RTF Review: “Hostiles“
By Tony Artiga
The Western is a staple of American cinema. In the John Wayne era, the bad guys wore black hats, the good guys wore white, and everything from the film stock to the character dynamics were equally as mono-chromatic. As time went on with auteurs such as Leone and Eastwood, shades of grey began creeping in, yet the ideals of masculinity were firmly in place, even if said masculinity was at times toxic. It’s with this history in mind that I found myself surprised, pleasantly so, that this particular Western serves as a decomposition of closed-mindedness and toxic masculine ideals.
The film takes us to 1892 New Mexico. Capt. Joe Blocker (Christian Bale) is on the verge of retirement. He’s a man whose made a career of rounding up Native Americans, and is given the last assignment he would want for his final orders. He must escort captured Cheyenne chief, Yellow Hawk (Wes Studi) back to his tribal lands in Montana, along with his family. Blocker and Hawk have a heavy history together, having killed each other’s men in past confrontation. Along the way, the come across the charred home of the Quaid family, and it’s sole surviving member Rosalie keeping vigil on her dead family.
I feel the positives outweigh the negatives in Hostiles for sure. But the negatives are particularly frustrating because they are clunky enough that they prevent the film from achieving the greatness it deserves. The script was probably a draft short of being just right, with certain character moments killing the momentum of others, and the depiction of Native Americans flirting with dangerous stereotypes at times.
Hostiles looks beautiful, making great use of its Old West locations. The casting of the two main roles is inspired. Rosamund Pike is a standout as Rosalie Quaid, a woman whose entire family is murdered by a Comanche gang, and yet she’s capable of great compassion for her Cheyenne traveling companions. Christian Bale is sensational in this role, with a performance depicting a man brought kicking and screaming towards enlightenment. His nuanced and seething, understated performance glues together the more clunky moments in his character’s arc, and delivers a transformation that is believable and engaging.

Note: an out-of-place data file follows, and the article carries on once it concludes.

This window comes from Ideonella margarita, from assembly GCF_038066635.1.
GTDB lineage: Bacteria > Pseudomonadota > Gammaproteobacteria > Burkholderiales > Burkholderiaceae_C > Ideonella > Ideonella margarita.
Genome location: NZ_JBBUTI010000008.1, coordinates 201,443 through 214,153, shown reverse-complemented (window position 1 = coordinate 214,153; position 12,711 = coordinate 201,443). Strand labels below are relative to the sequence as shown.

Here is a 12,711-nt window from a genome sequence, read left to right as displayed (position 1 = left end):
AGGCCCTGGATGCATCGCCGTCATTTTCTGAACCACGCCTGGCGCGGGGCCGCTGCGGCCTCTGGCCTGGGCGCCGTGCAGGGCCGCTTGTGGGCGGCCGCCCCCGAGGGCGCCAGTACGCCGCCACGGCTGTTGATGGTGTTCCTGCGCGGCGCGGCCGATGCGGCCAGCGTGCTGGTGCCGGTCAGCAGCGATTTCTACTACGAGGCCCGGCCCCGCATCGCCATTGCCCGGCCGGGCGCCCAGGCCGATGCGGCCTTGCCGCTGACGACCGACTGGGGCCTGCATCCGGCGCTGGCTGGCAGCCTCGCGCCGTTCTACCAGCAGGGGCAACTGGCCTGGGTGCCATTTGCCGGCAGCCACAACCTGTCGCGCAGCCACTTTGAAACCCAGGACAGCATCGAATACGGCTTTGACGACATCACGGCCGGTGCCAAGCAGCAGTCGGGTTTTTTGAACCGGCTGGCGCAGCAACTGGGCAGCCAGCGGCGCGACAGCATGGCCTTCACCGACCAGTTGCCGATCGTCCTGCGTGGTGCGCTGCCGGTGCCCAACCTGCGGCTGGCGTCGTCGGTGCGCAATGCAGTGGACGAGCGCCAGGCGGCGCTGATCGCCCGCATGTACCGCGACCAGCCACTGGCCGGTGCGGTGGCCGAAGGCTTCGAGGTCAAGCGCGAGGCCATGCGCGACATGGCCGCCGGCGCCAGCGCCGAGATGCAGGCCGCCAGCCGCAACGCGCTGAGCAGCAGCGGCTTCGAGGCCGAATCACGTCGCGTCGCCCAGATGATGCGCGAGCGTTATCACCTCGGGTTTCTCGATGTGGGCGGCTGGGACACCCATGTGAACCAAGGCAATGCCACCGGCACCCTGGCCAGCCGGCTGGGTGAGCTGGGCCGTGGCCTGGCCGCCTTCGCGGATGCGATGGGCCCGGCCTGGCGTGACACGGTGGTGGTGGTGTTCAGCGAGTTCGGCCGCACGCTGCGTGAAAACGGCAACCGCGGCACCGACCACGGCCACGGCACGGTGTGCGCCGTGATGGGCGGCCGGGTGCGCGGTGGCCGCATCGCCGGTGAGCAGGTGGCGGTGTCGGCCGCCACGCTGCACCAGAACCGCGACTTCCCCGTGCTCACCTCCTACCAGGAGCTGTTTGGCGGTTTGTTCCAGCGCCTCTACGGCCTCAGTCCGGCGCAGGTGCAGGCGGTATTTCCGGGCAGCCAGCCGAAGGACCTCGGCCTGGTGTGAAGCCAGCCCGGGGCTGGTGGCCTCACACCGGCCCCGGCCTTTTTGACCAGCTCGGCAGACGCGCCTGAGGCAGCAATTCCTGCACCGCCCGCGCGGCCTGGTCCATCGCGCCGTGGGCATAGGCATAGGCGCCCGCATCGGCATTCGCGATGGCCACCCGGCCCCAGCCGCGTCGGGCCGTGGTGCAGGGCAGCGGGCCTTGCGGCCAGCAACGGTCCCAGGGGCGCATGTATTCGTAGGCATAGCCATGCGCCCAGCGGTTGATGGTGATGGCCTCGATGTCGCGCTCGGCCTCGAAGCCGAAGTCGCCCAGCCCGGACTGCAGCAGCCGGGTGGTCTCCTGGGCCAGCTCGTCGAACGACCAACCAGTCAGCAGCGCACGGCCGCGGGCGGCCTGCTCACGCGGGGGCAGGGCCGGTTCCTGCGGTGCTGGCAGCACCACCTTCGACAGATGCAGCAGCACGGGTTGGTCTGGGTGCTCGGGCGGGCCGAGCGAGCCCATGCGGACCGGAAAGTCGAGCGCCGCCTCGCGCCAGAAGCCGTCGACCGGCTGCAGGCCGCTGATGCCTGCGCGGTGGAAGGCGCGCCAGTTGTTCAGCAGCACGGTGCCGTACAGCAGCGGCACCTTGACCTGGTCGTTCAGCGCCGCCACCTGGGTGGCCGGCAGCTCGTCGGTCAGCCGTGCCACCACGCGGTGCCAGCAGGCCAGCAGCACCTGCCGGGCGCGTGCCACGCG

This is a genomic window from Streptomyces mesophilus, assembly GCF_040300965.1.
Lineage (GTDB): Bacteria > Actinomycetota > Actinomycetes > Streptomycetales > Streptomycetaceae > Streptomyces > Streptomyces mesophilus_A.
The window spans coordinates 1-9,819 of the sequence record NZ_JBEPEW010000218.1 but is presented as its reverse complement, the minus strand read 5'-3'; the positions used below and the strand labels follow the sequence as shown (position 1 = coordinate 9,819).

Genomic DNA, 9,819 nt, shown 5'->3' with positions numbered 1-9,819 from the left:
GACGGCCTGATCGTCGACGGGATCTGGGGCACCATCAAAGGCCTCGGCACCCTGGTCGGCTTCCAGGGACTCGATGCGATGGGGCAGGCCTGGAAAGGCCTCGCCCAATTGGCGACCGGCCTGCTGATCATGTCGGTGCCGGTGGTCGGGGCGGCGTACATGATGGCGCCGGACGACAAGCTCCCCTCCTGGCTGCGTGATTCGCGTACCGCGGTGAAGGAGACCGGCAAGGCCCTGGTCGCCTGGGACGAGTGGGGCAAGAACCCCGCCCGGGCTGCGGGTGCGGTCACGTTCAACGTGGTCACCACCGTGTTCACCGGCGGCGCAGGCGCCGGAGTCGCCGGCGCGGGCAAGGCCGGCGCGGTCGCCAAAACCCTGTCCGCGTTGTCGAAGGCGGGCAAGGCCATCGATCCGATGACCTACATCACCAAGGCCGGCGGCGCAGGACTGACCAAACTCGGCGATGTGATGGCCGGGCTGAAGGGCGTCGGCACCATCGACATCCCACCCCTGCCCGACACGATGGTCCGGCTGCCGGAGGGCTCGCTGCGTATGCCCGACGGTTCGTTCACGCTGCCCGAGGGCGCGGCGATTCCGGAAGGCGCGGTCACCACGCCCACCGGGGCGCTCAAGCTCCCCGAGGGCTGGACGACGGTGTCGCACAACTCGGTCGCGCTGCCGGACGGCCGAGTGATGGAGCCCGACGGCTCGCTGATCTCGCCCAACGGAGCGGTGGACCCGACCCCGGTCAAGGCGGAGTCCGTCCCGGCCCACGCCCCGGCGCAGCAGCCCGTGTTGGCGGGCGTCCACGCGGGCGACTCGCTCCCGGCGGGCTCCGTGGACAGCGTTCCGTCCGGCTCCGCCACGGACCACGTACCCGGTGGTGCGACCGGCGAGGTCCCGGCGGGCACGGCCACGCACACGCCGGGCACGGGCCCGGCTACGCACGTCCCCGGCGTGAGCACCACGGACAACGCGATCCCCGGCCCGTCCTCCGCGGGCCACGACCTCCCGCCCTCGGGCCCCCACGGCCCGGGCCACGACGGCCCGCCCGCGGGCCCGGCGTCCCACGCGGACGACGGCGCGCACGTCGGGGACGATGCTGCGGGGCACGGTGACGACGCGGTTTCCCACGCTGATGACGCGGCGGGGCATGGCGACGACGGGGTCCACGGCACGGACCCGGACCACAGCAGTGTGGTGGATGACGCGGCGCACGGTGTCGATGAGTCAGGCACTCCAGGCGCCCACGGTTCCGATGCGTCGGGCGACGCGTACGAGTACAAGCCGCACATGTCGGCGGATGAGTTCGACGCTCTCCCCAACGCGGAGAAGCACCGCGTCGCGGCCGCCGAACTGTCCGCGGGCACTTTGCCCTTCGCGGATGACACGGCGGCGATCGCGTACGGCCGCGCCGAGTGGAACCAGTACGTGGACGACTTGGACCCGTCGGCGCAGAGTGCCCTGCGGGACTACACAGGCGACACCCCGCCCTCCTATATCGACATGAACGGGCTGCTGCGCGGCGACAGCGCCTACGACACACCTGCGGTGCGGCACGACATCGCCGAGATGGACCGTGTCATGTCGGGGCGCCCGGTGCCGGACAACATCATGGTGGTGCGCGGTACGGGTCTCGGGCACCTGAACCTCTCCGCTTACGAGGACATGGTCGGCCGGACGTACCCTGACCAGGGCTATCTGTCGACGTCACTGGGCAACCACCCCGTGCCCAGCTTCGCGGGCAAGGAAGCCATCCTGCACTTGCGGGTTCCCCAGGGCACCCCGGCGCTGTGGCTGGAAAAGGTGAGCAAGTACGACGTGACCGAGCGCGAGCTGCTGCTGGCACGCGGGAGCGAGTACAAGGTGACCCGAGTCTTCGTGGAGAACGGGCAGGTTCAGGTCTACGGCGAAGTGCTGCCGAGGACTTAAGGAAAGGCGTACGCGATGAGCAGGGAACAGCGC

The arc of his Capt. Blocker in Hostiles is particularly timely given the current political climate. In a time where men of power are having a reckoning of past transgressions coming to haunt them, it’s fascinating to watch this man come to terms with his tone-deaf ideas. It’s not a pretty arc either, and the character has many an opportunity to lose his way. Without giving away too much, it’s fascinating watching this character confronting the mirror that is put to his face time and again.
Narrative road bumps aside, Hostiles is one of the more earnest films I have seen in a long time. It’s actually kind of refreshing watching a film avoid sensationalism in the face of very extreme events and realities. It truly does have something very important to say about duty, the folly of revenge and the importance owning your flaws. It doesn’t always say it as eloquently, or even frankly as responsibly, as it should. But it’s worth a listen.